Thursday, June 11, 2015

From the Koutoulakis Collection

Peter Watson explored the relationship between Giacomo Medici and Nikolas Koutoulakis. Koutoulakis' name also appears in the 'organigram'. So would a potential buyer be nervous if a Greek object was on offer with its stated collecting history ("provenance") as 'from the Koutoulakis collection'?

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Wednesday, June 10, 2015

The Koutoulakis Herm returns to Greece

Source: Hellenic Ministry of Culture
In October 2014 Bonhams offered a Roman herm that it was claimed to have been in the collection of Nicolas Koutoulakis collection in Geneva since 1965. But Glasgow University researcher Dr Christos Tsirogiannis spotted that the head had been offered on the market in the spring of 1987, undermining the collecting history presented in the catalogue.

The head has now been returned to Athens and features in a major press release. Sadly Tsirogiannis' contribution is not acknowledged.

I have written on the issues relating to this herm in the Journal of Art Crime ("Context Matters: Learning from the Herm: The Need for More Rigorous Due Diligence Searches").

This case reminds us of the need to authenticate the documentation used to present collecting histories, and it brings into question the issues relating the due diligence search conducted by Bonhams (and its agents).

It perhaps shows that objects associated with Koutoulakis are not above suspicion. I was recently viewing such an object linked with that individual in a high profile London gallery. What questions should be asked about that piece?

For my earlier discussion of this herm see here.

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Monday, June 8, 2015

Journal of Art Crime 2015 (Spring)

The Spring number of the Journal of Art Crime, edited by Noah Charney, is now available.

Here is the table of contents for the latest issue of this bi-annual publication listing the archaeological papers that will be of interest to readers of LM:

ACADEMIC ARTICLES

  • Analyzing Criminality in the Market for Ancient Near Eastern Art by Ryan Casey 
  • Damaging the Archaeological Record: The Lenborough Hoard by David Gill
  • “But We Didn’t Steal It:” Collectors’ Justifications for Purchasing Looted Antiquities by Erin L. Thompson 

REGULAR COLUMNS

  • Context Matters “From Palmyra to Mayfair: The Movement of Antiquities from Syria and Northern Iraq” by David Gill 
  • Nekyia “Duplicates and the Antiquities Market” by Christos Tsirogiannis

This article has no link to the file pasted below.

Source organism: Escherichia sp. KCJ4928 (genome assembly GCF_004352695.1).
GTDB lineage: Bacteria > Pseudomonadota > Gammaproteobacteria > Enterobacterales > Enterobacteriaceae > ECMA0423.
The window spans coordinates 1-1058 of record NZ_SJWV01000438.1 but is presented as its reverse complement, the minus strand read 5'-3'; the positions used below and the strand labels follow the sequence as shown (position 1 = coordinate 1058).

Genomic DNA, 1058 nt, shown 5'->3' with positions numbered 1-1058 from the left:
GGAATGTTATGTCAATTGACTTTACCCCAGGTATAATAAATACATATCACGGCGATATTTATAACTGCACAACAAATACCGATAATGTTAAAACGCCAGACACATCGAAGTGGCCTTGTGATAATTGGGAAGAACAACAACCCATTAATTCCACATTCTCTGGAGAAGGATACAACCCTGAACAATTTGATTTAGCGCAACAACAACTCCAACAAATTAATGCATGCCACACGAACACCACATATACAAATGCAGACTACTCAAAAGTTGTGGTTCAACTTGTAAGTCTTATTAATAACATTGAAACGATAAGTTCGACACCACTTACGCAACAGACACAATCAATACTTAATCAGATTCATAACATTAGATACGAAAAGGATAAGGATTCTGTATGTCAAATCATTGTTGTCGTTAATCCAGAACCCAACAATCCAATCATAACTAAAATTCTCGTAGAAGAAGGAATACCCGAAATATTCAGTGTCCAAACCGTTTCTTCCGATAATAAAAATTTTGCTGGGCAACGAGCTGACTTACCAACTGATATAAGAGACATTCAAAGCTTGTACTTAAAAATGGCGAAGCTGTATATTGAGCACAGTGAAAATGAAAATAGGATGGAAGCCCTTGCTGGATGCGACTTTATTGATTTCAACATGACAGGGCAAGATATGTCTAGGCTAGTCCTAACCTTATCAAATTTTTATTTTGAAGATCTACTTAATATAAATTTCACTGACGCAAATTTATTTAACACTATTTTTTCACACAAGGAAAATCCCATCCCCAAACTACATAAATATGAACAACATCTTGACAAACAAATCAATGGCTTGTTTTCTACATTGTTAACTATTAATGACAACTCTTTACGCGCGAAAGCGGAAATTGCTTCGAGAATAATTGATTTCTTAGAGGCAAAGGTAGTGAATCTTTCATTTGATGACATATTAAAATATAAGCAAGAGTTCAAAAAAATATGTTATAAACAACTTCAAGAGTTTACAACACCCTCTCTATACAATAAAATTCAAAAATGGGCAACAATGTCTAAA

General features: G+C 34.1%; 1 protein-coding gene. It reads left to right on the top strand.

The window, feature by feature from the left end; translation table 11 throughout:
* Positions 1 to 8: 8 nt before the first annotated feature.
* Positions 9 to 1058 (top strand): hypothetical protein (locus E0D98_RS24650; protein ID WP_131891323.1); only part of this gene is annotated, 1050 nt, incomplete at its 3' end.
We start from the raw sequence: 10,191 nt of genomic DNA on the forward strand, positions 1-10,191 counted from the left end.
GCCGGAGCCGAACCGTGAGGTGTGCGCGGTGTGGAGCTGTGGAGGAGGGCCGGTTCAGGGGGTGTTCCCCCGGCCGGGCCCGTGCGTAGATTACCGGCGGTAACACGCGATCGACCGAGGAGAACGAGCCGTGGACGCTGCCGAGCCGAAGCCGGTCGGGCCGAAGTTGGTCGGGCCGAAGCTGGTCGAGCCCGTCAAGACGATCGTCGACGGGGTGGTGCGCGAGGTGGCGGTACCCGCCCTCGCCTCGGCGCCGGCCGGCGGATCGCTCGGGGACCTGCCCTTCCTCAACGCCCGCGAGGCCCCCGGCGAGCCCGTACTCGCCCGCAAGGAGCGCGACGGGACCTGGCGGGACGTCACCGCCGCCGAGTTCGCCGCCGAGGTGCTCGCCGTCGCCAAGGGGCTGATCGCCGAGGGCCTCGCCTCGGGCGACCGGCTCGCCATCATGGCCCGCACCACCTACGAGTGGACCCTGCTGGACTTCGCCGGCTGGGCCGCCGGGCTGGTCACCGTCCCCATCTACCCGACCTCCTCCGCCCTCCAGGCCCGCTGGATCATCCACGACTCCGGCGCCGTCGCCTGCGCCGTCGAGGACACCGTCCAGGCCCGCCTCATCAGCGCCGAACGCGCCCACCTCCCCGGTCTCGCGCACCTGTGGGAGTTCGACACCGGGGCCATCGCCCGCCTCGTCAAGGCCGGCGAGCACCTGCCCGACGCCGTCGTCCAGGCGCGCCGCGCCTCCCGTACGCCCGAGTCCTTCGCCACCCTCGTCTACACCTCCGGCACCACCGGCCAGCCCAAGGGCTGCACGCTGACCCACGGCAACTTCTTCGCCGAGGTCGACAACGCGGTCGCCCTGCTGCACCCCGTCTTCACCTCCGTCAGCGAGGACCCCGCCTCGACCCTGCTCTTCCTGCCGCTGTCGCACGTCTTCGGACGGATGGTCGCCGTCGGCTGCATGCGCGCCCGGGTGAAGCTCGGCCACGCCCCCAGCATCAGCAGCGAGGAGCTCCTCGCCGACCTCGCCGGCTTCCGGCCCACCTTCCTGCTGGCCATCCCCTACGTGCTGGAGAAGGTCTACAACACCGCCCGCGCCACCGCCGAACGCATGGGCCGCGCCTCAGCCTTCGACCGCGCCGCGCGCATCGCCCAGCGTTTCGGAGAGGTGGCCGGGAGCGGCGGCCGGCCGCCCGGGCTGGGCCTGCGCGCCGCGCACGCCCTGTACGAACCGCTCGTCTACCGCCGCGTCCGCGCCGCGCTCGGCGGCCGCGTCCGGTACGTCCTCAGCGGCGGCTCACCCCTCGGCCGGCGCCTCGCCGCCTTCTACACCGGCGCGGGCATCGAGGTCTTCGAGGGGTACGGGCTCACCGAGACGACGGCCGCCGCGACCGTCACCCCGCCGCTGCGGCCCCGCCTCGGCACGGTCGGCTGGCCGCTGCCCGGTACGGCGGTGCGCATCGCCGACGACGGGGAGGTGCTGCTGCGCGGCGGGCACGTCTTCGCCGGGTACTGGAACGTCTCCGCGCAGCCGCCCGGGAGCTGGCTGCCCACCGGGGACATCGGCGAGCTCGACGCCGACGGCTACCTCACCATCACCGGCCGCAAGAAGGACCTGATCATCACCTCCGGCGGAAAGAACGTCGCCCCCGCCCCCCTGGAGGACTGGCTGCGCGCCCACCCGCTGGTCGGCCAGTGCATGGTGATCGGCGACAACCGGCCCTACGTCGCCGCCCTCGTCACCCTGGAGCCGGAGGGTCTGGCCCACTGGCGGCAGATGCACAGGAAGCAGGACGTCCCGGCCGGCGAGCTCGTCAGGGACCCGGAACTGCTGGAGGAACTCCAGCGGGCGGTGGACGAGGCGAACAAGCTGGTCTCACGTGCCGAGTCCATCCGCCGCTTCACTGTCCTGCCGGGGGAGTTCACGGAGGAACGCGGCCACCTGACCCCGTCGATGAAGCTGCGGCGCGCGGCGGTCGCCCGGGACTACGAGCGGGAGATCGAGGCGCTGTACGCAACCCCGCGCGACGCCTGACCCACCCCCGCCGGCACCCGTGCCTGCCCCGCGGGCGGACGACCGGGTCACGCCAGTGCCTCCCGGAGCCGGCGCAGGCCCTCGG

EDITORIAL ESSAYS

  • New Archaeological Discoveries and Cultural Ventures beyond War Threats: A Model of Excellence Stemming from Iraqi-Italian Cooperation by Francesca Coccolo 


REVIEWS

  • Cultural Heritage Ethics: Between Theory and Practice Edited by Constantine Sandis Reviewed by Marc Balcells


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Thursday, June 4, 2015

From an old Montecito collection

When a Palmyrene sculpture appears on the market you would expect the auction house to provide an authenticated collecting history. "Acquired prior to 1996" sounds rather imprecise and suggests that there is no documented collecting history showing the sculpture's origins.

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Wednesday, June 3, 2015

The impact of the Medici and Becchina archives

Source: MiBACT
The Art Newspaper (Melanie Girlis, "Calls to open looted-art archives grow louder", 2 June 2015) has published a skewed comment on the impact of the photographs (and other documentation) from the Medici and Becchina archives (and there is, of course, the Schinoussa archive). Over 300 items have been returned to Italy as a result of the on-going investigations into the trade in recently surfaced archaeological material (see interim report). Museums have included: Boston's Museum of Fine Art, the Cleveland Museum of Art, the J. Paul Getty Museum, New York's Metropolitan Museum of Art, and Princeton University Art Museum. (The Dallas Museum of Art conducted a voluntary internal review and returned a number of items.) The returns have included private collectors such as Shelby White and the late Leon Levy, Barbara and Lawrence Fleischman, and Muarice Tempelsman. And objects have been withdrawn, returned or seized from auction houses and galleries in North America. And even a pair of statues were returned from a health insurance company.

It is clear that in spite of the 1970 UNESCO Convention auction houses, galleries and dealers continued to handle recently surfaced material from Italy, and that public museums (including university collections) and private collectors continued to acquire this material without asking serious questions about how the material arrived on the market.

Christopher Chippindale and I explored some of the themes in 2000 [see JSTOR] without access to the photographic archives. We were able to identify pieces without a collecting history that could be traced back to the period before 1970 that were subsequently returned to Italy.

Peter Watson's investigations into a major auction-house in London identified the way that objects were consigned to the market, and these sales have been represented by a number of objects that have been returned.

So why are dealers and museum directors calling for these photographic archives to be made public? First, they do not wish the lack of due diligence in the preparations for sales and acquisitions to be made public. Second, there is concern that there could be reputational damage if objects are identified in collections are sales.

So what can the market do? There needs to be an improvement in the due diligence process, and objects need to be provided with properly authenticated and documented collecting histories. Is that too much to ask?

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